Archives for category: Middle East

In the ongoing mini-saga in responses to my piece comparing my experience as a Jew in Costa Rica and in Israel, University of Chicago student Jonathan Katz wrote this piece for New Voices, where my op-ed originally ran.

I was not the biggest fan of my colleague’s piece. I found the approach to be too broad-stroke, and I myself cringed at the description of San José. Admittedly, Cohen could have been more charitable. But I also found his piece to be honest, which I thought was important and refreshing.

But the response was unwarranted, cruel, and in some ways anti-Semitic. And in it, there is something interesting to examine: Underlying all of it is a subconscious narrative that, because Costa Rica has gone through certain activities to connote acceptance of Jews, Jews should then simply be happy with whatever experience happens in Costa Rica. Without critique.

Screenshot of my story on the New Voices home page

It was hard being Jewish. There were no Shabbat dinners or daily prayers in my life, so I felt Jewish a grand total of three times in Costa Rica. I had to seek out spiritual enlightenment, and that usually only happened within the walls of the synagogue.

That stood in stark contrast to Israel, where being Jewish was pervasive and, by extension, easy. Everything around our hotel on the Kinerret closed on Shabbat, forcing time for reflection and relaxation. Kosher food is bountiful. Hebrew is omnipresent.

But I felt just as Jewish at services at B’nei Israel as I did when I was surrounded by it in Israel. 10 hours in a shul in Latin America was as spiritually fulfilling as 10 days in the Holy Land.

Read the rest of my reflection on my travels at New Voices.

Picked up a girlfriend in Chicago, and we still get along almost a year later.

Finished my tenure as editor-in-chief of The Eagle, one of the best weekly student newspapers in the country.

Interned for a phenomenal five months at PBS MediaShift.

Lived for four and a half months in Costa Rica, the most verdant country I have ever had the pleasure to call home.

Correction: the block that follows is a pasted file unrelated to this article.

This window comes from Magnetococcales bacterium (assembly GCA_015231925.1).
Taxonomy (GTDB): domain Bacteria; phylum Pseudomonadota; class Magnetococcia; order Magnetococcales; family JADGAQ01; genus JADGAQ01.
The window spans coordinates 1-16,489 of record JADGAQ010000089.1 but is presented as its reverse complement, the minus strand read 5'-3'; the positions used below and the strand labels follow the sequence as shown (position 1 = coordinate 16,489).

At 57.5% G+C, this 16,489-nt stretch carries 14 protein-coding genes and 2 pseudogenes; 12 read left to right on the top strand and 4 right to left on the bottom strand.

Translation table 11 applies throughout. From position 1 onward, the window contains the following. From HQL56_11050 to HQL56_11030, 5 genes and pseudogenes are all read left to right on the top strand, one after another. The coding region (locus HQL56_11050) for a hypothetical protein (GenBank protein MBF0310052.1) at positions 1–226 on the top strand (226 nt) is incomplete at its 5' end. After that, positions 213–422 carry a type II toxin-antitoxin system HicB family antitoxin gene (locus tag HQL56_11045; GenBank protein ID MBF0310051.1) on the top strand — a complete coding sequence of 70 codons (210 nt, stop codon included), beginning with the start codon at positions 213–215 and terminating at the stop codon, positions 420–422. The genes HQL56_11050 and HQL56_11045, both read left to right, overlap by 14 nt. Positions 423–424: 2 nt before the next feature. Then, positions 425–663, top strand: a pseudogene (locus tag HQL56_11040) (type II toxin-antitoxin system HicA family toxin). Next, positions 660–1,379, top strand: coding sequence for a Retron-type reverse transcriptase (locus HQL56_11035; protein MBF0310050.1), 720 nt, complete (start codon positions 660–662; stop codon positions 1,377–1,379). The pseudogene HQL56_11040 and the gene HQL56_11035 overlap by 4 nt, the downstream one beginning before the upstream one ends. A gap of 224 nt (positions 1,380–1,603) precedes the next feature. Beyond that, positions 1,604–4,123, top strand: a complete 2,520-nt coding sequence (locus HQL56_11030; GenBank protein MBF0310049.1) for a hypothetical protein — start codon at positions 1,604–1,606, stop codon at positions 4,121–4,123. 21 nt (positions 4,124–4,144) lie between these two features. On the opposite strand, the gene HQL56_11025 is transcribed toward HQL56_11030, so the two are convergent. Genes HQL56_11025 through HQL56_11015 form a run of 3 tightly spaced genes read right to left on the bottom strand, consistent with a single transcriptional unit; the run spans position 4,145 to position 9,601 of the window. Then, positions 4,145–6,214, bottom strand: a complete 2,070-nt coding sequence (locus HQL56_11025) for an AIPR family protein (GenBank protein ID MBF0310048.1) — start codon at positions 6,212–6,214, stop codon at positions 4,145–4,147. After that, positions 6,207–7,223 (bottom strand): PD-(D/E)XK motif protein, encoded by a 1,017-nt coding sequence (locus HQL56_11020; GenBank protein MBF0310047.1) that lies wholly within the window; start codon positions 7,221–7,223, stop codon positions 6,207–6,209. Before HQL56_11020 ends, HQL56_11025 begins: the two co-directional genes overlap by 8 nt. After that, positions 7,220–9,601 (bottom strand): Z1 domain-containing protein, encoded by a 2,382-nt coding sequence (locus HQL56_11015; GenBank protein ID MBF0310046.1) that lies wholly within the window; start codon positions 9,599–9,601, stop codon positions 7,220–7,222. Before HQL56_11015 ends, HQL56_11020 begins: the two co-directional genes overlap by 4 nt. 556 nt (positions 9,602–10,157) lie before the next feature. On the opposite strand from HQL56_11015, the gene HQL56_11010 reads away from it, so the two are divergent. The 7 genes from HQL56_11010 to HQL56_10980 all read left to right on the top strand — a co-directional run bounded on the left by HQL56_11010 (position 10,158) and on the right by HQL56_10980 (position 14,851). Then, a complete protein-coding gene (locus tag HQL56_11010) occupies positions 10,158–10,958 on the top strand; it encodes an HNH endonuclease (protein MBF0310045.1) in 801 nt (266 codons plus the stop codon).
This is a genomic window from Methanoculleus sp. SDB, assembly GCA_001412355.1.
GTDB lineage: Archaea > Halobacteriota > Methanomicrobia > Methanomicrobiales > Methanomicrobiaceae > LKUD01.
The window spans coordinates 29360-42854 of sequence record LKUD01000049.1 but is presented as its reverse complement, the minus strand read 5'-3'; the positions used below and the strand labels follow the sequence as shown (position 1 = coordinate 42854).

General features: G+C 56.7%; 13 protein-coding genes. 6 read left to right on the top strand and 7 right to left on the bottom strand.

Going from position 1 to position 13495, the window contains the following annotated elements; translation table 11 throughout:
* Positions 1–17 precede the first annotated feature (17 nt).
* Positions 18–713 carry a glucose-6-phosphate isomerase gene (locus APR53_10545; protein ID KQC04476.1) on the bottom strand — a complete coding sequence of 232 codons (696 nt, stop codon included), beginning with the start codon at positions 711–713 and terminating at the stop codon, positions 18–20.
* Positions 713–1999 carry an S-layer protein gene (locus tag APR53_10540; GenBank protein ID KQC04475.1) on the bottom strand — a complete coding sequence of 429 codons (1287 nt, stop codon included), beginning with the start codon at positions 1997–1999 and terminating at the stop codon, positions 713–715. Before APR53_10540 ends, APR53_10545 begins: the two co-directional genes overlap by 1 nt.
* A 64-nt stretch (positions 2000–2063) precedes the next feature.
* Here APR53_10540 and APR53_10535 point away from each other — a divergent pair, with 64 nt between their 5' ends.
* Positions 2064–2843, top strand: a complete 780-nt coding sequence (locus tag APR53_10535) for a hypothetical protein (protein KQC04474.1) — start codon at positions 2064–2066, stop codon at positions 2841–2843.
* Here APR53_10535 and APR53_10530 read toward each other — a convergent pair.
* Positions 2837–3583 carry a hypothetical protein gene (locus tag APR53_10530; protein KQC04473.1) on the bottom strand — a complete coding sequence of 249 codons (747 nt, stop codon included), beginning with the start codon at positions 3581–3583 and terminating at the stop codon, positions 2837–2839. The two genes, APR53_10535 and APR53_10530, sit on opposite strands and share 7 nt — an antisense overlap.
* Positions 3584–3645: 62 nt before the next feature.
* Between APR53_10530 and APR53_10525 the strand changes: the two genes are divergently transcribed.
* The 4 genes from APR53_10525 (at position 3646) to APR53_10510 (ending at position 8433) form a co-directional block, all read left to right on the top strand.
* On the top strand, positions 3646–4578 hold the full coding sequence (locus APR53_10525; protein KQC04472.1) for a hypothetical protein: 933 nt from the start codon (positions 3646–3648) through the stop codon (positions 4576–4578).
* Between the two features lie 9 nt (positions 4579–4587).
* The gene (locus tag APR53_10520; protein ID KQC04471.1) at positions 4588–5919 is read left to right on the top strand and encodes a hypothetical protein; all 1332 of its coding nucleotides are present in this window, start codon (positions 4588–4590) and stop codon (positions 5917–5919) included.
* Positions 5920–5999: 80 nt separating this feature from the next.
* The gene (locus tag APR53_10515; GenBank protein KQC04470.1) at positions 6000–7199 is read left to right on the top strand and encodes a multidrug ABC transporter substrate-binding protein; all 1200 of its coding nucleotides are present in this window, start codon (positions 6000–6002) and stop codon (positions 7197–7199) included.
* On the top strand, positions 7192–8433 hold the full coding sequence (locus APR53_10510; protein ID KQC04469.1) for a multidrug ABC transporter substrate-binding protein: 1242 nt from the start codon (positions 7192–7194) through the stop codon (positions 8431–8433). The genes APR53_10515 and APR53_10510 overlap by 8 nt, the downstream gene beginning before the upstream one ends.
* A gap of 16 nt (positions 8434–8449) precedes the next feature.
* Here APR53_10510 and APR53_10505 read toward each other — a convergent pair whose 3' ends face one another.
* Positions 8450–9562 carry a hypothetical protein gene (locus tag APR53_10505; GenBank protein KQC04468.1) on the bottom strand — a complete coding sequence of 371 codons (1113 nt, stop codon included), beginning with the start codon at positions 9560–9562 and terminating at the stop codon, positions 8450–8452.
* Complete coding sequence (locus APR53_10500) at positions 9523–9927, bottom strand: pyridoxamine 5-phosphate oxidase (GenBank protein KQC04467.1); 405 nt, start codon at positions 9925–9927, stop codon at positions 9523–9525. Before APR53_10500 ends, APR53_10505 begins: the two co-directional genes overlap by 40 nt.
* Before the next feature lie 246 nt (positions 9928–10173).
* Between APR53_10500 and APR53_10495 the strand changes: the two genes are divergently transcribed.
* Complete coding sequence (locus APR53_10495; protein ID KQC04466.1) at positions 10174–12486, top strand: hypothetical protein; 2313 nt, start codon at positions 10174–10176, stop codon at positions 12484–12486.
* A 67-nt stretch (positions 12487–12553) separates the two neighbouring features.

Traveled in Israel, which I have always called home.

Secured my last internship of my academic career at The Washington Post, a newspaper I have revered since moving to DC three and a half years ago.

Through good times and bad, I could count on friends and family to be there for me.

I’ve made some enemies, I’ve made more friends.

I’ve had some sucesses, I’ve made more mistakes.

I cried, but I more often I laughed.

There have been good days and bad.

I don’t regret a second.

Come at me, 2014. I’m ready for you.


Among the younger generation in the Middle East, Internet use is surpassing TV, and that could have long-term implications in the region. And that increased engagement online comes with important, unresolved questions about media regulation online, according to new research by Northwestern University in Qatar. The study paints an in-depth picture of the role of the news industry in the Arab World with responses from 10,000 people in Lebanon, Tunisia, Egypt, Saudi Arabia, Bahrain, Qatar, Jordan and United Arab Emirates.

“Continuous focus on the conflicts and controversies of the Middle East affords little attention to the steady and growing media sector in the region, which has an amalgam of traditional and new platforms,” Northwestern University in Qatar Dean and CEO Everette Dennis writes in the introduction of the study.

Read the full story here, as well as links to the study in its entirety.

On a personal note, this was a perfect story for me to tell. Being an international communication major at American University and an International Studies and Business University Program student in high school, I was able to put to use my years of education on the subject
to use.